Published: Wed, July 03, 2019
Sci-tech | By Patricia Wade

Japan Resumes Commercial Whaling After 31 Years

Japan Resumes Commercial Whaling After 31 Years

"Yet during a year where Extinction Rebellion, Greta Thurnberg, and school children worldwide are challenging our leaders to tackle environmental decline, Japan is sending its whaling ships back to sea, within days of hosting the G20 Summit", Dominic Dyer, Senior Policy Advisor of animal-rights group Born Free Foundation, said.

Japan stopped hunting Bryde's in 1987, but re-authorised yearly catches in worldwide waters of 50 individuals starting in 2000, again for supposedly "scientific" research.

Japan's six-month notice to withdraw from the International Whaling Commission took effect yesterday.

According to Evening Standard, The Fishery Agency of Japan has set a strict catch quota for commercial whaling, and this year it amounts to 227 whales which includes 52 minkes, 150 Baird's beaked whales and 25 sei whales.

Activists said the hunts had no scientific value, and Japan made no secret of the fact that meat from whales caught on those hunts ended up sold for consumption.

Last year, when Japan announced its plan to withdraw from IWC, environmental activists had pointed out that the objective of the 1986 convention was to prevent the extinction of some species such as minke whales. The mother factory ship Nisshin-maru and two support boats that used to go to the Antarctic will travel as far as Japan's 200 nautical mile exclusive economic zone to catch minke, Bryde's, and sei whales.

Japan's vice-minister for fisheries Masaaki Taniai said his country would be "pressed to undertake a fundamental reassessment of its position as a member of the IWC". Supporters say that whales have always been featured in Japanese cuisine. It says whales already face many other threats and commercial whaling could endanger them even more. Whether Japan's diminished appetite for whale meat will reduce its whaling efforts though remains to be seen.

"The resumption of commercial whaling has been an ardent wish for whalers across the country", Shigeto Hase, the head of Japan's fisheries agency, said at the departure ceremony in Kushiro adding the resumption of commercial whaling would ensure "the culture and way of life will be passed on to the next generation".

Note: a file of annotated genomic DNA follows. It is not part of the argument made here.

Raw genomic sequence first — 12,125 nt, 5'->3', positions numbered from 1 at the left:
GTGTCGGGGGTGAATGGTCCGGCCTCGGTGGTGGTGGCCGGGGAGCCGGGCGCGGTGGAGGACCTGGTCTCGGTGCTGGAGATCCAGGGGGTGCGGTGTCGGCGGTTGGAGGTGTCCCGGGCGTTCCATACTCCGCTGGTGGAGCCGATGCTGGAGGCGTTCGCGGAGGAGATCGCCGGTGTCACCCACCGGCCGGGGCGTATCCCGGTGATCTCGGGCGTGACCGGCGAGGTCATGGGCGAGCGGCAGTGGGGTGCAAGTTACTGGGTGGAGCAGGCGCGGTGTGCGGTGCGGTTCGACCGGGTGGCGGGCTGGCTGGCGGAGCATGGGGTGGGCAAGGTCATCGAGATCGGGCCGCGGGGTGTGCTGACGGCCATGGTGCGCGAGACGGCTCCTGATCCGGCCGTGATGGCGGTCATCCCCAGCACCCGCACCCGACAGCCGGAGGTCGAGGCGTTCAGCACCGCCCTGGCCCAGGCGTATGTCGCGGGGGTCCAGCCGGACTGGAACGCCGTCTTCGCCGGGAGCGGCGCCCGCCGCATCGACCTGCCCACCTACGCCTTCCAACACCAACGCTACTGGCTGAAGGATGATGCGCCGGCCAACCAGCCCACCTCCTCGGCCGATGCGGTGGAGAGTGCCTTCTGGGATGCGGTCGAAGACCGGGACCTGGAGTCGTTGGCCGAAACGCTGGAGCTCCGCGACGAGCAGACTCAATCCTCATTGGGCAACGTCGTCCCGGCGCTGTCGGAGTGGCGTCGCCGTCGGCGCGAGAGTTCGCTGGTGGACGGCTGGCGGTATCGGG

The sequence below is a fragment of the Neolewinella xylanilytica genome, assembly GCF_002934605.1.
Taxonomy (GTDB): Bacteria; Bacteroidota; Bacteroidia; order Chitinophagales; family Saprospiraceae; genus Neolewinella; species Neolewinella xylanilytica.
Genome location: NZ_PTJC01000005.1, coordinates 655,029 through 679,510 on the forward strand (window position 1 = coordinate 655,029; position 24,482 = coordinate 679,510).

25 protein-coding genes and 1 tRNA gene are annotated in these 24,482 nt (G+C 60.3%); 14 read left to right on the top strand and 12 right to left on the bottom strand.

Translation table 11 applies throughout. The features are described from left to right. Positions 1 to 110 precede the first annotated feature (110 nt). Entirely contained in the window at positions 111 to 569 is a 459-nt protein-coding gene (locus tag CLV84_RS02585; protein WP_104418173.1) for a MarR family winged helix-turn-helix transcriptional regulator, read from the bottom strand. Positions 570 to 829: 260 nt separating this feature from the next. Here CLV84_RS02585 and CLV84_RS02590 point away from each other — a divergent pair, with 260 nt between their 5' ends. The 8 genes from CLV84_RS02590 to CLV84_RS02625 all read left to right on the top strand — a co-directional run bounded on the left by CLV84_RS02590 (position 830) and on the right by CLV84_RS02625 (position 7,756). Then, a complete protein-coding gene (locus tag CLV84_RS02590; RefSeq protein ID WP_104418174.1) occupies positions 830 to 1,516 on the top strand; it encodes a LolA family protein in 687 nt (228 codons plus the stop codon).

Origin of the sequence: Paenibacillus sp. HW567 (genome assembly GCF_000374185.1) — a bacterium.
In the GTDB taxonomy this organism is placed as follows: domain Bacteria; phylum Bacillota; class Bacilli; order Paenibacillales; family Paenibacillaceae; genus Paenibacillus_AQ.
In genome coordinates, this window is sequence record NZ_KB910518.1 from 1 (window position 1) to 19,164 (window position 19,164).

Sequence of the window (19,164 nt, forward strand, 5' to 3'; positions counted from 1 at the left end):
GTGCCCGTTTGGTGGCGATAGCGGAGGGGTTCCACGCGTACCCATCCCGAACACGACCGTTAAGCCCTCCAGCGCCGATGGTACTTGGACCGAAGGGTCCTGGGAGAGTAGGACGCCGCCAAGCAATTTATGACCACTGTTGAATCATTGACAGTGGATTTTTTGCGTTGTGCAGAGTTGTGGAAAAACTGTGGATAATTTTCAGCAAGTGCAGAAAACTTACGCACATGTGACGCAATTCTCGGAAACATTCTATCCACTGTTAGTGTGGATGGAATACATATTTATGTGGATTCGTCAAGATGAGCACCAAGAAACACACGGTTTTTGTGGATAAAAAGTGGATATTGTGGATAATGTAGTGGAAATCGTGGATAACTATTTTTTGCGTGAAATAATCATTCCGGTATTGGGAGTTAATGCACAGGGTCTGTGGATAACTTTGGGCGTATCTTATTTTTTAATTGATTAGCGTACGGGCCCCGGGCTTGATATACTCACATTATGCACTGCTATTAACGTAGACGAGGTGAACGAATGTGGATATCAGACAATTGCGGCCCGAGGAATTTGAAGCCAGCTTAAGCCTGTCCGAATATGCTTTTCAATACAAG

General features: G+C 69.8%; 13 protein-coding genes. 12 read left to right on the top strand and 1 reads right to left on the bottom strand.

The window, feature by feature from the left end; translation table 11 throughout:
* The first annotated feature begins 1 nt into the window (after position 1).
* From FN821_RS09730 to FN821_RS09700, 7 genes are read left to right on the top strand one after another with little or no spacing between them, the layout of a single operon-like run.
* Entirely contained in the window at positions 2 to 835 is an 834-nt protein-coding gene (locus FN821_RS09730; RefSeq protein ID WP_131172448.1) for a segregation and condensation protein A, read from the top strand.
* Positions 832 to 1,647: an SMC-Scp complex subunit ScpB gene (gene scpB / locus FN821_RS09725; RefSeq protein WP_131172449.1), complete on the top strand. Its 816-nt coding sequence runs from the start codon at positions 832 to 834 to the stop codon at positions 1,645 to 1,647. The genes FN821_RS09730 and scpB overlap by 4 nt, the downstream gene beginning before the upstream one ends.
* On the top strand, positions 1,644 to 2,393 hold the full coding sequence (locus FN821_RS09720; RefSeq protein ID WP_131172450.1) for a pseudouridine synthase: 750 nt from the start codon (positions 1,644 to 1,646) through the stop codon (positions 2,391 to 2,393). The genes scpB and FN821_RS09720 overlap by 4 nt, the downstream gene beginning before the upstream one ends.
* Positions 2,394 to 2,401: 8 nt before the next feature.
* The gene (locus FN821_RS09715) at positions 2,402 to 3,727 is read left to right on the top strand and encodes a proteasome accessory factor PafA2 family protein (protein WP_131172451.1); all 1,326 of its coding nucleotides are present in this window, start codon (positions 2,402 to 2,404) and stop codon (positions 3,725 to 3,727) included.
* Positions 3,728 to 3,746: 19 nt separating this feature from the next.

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While whaling has been a part of Japanese culture for hundreds of years, modern demand for whale meat is extremely low.

The commercial whaling will be carried out by two groups. Japan has blocked all conservation votes for decades.

This means Japan will no longer hunt whales in the Antarctic, as it did under its earlier research programme. "People have hunted whales for more than 400 years in my home town". With Japan gone, we can finally have the Southern Atlantic Whale Sanctuary.

There is a fear from some conservation groups that other pro-whaling countries like Russian Federation might follow Japan's example and start commercial whaling again.

The hunts are likely to spark criticism from environmentalists and anti-whaling countries.

Patrick Ramage, director of marine conservation at the International Fund for Animal Welfare told AFP "What we are seeing is the beginning of the end of Japanese whaling".

"Abandoning its decades-long charade of harpooning whales under the guise of science, it has revealed a bad truth - that these gentle ocean giants are being slaughtered for no legitimate reason at all", Block said.

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